In 2012, Forbes reported Grand Rapids, Michigan, the “Best City for Raising a Family” based on the low cost of living, the school districts that rate the top third in the nation and housing statistics. However, any city, however family-friendly, also has crime. In Grand Rapids, the 2012 crime rate was 379.4, which was higher than the national average of 301.1.
Grand Rapids Press crime reporter Heidi Fenton has wrote for the Press for three years and has experienced the ups and downs of reporting in West Michigan. Fenton said that she often reports on graphic crimes and crimes that are especially sensitive to this family-oriented community.
Every community has crime, but Grand Rapids is more sensitive to crime because of its emphasis on family and faith, according to Fenton and fellow crime reporters.
“Grand Rapids, I think, still adheres to certain values so that particularly grotesque or unusual stories [or] crimes have a great impact on readers,” fellow crime reporter John Tunison said. “West Michigan is still known to many as the state’s ‘Bible Belt’ and that often shows through with the way readers rally around those who have suffered tragedy and loss.”
According to Fenton, this last year has produced more issues with inappropriate student-teacher relationships than in previous years. The Press reported on 10 cases since 2010. The most recent issue involved Catholic school tutor Abigail Simon, who was deemed guilty and sentenced for eight to 25 years on Jan. 14. The issue got a lot of play online, and some articles had more comments than any other article other than a sports article at the time.
“It kind of shows the level of concern that people have for that kind of thing. It was a learning experience for us covering it too, meeting that demand for interest,” Fenton said. “There is a level of concern for parents, other teachers that feel that they’re held to a high standard and are disappointed to hear that they are judged because of what their other colleagues might be doing or not doing,” Fenton said. “It’s just kind of touches people from a lot of different areas and I think that it’s something that so many people are affected by.”
The morning shift reporter, who generally reports on crimes that happen between 11 p.m. and 6 a.m., said one of the hardest things about crime is finding a balance with sources.
“You’re dealing with people who are going through some of the hardest things that they’ll ever go through in their lives,” Fenton said. “You’re calling people that may not want to talk to you, may be extremely rude, you’re dealing with some really strong emotions.”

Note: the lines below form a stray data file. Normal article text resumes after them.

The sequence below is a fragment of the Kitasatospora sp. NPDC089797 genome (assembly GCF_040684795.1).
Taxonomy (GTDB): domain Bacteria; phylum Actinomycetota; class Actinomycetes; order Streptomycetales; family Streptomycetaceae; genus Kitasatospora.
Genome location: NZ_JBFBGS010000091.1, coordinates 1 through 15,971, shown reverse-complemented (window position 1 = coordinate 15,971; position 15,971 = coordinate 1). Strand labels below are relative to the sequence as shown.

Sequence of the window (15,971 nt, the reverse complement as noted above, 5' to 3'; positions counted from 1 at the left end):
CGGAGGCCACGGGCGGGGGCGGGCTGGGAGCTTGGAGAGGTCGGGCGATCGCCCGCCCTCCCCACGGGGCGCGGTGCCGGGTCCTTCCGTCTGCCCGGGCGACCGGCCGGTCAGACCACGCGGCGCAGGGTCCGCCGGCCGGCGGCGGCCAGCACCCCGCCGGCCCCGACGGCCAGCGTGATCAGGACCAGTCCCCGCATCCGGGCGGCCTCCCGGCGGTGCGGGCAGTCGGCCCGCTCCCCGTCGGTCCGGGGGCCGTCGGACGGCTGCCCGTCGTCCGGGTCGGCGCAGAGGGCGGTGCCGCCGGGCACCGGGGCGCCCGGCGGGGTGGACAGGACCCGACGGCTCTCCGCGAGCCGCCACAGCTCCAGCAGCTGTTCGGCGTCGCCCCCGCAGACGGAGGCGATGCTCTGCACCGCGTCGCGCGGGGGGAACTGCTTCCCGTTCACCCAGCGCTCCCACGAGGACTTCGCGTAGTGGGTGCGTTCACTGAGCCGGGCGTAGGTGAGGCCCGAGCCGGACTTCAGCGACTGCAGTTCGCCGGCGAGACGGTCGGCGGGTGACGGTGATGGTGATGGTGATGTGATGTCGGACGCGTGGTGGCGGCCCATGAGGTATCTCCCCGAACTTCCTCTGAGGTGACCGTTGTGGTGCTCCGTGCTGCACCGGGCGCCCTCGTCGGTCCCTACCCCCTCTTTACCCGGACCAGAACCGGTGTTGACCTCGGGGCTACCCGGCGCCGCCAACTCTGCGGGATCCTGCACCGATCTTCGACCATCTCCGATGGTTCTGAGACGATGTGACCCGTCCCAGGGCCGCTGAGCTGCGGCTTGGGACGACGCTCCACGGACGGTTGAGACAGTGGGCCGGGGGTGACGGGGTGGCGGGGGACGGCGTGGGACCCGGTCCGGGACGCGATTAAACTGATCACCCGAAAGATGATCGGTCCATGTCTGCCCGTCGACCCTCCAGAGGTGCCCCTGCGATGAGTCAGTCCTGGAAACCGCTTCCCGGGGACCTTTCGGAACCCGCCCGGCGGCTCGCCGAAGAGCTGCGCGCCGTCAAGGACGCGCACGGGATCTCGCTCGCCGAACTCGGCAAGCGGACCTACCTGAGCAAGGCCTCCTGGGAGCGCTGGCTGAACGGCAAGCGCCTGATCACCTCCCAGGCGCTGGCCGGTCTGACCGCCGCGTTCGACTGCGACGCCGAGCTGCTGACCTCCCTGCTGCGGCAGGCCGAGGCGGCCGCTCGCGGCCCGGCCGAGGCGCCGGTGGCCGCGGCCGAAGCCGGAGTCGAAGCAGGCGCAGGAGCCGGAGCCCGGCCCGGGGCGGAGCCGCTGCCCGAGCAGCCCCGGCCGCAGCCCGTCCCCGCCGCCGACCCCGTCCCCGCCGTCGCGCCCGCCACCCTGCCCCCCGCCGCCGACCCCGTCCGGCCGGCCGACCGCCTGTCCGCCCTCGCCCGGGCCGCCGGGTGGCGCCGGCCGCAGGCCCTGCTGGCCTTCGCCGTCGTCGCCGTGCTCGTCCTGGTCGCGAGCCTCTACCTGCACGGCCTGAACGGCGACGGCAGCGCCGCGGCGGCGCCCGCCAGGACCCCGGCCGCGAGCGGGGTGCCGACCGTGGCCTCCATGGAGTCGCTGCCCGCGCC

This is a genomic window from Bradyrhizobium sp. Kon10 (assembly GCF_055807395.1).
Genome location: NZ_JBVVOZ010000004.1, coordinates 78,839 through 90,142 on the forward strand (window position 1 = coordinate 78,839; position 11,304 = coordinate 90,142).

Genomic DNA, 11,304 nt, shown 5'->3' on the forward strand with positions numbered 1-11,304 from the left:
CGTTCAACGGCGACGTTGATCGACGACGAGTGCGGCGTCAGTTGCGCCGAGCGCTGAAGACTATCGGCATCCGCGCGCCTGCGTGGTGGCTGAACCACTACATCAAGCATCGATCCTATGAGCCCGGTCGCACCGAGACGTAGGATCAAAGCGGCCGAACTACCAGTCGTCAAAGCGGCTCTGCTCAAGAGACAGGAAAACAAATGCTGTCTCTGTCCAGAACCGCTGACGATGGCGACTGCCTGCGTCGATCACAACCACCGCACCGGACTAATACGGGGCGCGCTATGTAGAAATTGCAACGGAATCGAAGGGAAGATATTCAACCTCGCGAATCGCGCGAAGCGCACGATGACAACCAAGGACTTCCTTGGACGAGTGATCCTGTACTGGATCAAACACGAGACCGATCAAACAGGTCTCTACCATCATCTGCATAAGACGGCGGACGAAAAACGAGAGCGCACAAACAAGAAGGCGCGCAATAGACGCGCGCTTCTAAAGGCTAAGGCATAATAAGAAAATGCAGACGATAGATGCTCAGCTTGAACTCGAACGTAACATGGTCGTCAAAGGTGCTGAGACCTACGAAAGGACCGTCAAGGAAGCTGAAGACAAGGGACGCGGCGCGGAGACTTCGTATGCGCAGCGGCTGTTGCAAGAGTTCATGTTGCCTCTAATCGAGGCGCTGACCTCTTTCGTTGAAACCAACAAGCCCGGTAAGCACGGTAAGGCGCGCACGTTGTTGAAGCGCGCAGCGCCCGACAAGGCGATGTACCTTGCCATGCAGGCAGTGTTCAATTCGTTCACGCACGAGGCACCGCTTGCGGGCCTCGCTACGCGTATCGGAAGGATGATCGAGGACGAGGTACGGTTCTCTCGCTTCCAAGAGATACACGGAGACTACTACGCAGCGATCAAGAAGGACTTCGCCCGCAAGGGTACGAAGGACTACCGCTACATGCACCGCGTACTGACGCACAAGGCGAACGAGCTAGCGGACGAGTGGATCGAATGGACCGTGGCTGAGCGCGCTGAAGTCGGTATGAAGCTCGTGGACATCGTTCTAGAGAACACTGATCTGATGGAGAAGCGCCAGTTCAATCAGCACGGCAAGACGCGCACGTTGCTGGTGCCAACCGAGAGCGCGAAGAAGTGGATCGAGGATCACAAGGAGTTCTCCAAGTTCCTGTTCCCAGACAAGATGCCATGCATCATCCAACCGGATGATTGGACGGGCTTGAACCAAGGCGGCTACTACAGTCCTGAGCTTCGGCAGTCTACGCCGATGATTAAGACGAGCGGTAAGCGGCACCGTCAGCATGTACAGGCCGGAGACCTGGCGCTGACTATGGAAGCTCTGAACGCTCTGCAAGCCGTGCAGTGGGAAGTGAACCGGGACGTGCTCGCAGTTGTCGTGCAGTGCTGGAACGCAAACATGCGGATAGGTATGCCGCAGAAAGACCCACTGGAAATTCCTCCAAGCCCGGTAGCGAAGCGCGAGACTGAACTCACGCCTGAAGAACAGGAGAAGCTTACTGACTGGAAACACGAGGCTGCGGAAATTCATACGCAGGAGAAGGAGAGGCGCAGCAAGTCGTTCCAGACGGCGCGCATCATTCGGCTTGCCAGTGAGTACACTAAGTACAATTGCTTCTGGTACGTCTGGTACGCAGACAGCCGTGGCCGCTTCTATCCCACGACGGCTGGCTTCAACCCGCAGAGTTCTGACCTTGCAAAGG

She initially was interested in going into the social work field because she is a “caring person by nature,” Fenton said. Her coworkers and managing producer said this helps her reporting process.
“One of Heidi’s many strengths is her ability to connect with people on a breaking news scene,” Tanda Gmiter said, Fenton’s managing producer. “Whether it’s talking to someone who just rescued a neighbor from a burning home, or interviewing a driver involved in a freeway pileup, Heidi handles herself professionally at scenes, and there is a real caring behind her questions. She treats people with respect and they respond to her genuine interest.”
Tunison said she is able to relate to her sources.
“Fenton, in addition to being a strong writer, is able to put herself on the same emotional plane as the people she is writing about, with a good understanding of their plight and, in most cases, distress,” Tunison said. “It’s that compassion, while still being even-keeled, that makes her able to accurately portray their feelings.”
According to Fenton, when dealing with sources in crime cases, “it’s about setting boundaries for yourself.”
Fenton has even had sources call her after she’s done reporting on a story to talk through the issue and has had to direct them toward a counselor.
“It’s natural for me to show empathy, but you kind of go through training in college and beyond in how to approach things professionally and to be objective and to maintain a certain distance from people as you’re reporting,” Fenton said. “You let them know that you care about them, but that you’re doing your job in calling them.”
Although Grand Rapids does have crime like every community, at the heart of it is one of concern for community and family. Similarly, even with the role of a hard crime reporter, Fenton is able to use her warm interior and passion for people when doing her job.